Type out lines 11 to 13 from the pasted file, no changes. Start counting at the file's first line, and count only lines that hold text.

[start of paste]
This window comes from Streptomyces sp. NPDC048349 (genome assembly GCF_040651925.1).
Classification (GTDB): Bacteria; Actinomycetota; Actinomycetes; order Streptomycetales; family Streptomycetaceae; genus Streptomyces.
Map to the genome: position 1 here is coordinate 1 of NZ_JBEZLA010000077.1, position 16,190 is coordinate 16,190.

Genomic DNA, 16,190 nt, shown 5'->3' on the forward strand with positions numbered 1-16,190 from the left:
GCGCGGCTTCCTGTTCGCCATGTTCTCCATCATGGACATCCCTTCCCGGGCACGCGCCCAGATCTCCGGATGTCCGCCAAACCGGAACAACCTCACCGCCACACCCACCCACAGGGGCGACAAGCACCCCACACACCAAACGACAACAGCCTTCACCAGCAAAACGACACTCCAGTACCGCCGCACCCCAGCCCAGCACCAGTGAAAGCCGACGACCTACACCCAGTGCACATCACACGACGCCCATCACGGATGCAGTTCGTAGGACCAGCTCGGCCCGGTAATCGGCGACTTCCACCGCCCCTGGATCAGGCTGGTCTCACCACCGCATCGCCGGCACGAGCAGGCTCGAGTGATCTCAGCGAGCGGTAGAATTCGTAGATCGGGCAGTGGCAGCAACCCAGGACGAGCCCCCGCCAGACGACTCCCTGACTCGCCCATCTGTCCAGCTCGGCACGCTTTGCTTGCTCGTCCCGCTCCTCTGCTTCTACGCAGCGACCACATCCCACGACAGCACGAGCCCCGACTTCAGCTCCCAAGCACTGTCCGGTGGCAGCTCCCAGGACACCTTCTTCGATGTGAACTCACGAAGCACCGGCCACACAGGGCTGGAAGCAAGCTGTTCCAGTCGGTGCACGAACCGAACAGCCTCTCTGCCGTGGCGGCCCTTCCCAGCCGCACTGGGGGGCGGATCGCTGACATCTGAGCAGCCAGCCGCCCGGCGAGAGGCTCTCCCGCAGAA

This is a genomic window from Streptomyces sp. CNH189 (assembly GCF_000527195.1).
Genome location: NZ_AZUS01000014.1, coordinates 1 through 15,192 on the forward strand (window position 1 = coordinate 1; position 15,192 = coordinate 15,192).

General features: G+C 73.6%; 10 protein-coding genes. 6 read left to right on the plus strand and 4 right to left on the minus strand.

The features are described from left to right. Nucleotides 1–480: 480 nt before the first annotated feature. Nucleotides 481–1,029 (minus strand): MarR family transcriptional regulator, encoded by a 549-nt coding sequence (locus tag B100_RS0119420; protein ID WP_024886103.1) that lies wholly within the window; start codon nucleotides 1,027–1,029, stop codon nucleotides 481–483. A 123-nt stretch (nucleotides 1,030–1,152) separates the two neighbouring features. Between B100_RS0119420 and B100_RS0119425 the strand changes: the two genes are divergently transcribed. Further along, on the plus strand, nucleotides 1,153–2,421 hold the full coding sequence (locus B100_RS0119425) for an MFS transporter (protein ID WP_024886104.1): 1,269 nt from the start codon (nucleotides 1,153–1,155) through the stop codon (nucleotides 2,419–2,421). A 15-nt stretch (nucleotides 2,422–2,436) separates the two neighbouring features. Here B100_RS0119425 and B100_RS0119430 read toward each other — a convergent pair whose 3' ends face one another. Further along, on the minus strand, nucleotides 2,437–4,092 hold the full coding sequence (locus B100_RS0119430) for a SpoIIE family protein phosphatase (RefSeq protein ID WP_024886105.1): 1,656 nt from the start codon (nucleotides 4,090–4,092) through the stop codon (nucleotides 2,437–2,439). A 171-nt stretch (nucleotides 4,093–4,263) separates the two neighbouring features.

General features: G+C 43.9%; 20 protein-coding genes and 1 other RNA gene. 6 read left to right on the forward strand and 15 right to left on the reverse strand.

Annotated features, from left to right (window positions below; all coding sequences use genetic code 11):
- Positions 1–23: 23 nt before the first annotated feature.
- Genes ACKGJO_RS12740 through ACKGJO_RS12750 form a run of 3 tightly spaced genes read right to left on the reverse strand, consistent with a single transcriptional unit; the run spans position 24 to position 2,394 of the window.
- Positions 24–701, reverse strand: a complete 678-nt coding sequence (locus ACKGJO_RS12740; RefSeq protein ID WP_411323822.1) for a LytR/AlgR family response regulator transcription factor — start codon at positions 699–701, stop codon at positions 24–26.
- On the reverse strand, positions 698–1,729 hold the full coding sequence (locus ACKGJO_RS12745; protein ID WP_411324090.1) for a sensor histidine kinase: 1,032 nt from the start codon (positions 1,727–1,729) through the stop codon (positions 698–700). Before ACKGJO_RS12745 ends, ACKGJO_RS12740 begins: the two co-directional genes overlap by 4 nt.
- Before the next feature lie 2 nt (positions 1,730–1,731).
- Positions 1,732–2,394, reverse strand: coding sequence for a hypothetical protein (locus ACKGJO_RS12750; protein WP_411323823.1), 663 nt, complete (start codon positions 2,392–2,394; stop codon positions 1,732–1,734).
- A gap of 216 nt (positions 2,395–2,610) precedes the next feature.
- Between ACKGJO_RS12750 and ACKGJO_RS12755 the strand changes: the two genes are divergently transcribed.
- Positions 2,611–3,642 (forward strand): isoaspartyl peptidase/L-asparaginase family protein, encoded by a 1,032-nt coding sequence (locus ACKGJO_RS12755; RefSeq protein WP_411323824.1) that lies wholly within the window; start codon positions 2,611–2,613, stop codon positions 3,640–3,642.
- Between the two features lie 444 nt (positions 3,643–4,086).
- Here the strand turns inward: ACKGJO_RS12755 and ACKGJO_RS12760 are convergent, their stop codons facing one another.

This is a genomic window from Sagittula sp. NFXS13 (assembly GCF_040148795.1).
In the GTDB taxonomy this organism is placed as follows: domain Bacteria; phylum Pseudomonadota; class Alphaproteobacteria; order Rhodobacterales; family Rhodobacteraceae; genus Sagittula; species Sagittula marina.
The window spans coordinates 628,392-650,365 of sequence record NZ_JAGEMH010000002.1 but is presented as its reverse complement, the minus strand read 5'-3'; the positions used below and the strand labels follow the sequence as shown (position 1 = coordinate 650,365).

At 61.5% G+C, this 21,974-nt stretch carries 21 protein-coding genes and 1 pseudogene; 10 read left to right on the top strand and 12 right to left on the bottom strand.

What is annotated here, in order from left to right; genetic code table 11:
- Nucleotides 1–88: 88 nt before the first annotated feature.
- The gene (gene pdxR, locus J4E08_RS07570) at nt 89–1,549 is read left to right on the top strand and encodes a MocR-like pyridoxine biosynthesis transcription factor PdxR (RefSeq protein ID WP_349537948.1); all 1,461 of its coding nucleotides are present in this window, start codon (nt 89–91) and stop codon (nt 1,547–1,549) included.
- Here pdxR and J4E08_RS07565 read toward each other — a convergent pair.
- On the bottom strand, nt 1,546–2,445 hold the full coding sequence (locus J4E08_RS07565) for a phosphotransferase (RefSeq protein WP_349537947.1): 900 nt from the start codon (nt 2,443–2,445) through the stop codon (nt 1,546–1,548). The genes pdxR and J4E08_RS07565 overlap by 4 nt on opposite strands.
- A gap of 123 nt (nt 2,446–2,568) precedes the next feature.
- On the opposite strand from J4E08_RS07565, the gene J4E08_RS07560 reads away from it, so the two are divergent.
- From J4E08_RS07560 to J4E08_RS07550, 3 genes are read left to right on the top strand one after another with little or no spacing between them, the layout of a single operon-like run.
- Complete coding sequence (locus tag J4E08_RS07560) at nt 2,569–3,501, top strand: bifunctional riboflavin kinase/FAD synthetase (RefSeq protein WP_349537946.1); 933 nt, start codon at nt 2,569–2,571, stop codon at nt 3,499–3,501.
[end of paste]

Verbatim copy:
Annotated features, from left to right (window positions below; all coding sequences use genetic code 11):
- Positions 1–23: 23 nt before the first annotated feature.
- Genes ACKGJO_RS12740 through ACKGJO_RS12750 form a run of 3 tightly spaced genes read right to left on the reverse strand, consistent with a single transcriptional unit; the run spans position 24 to position 2,394 of the window.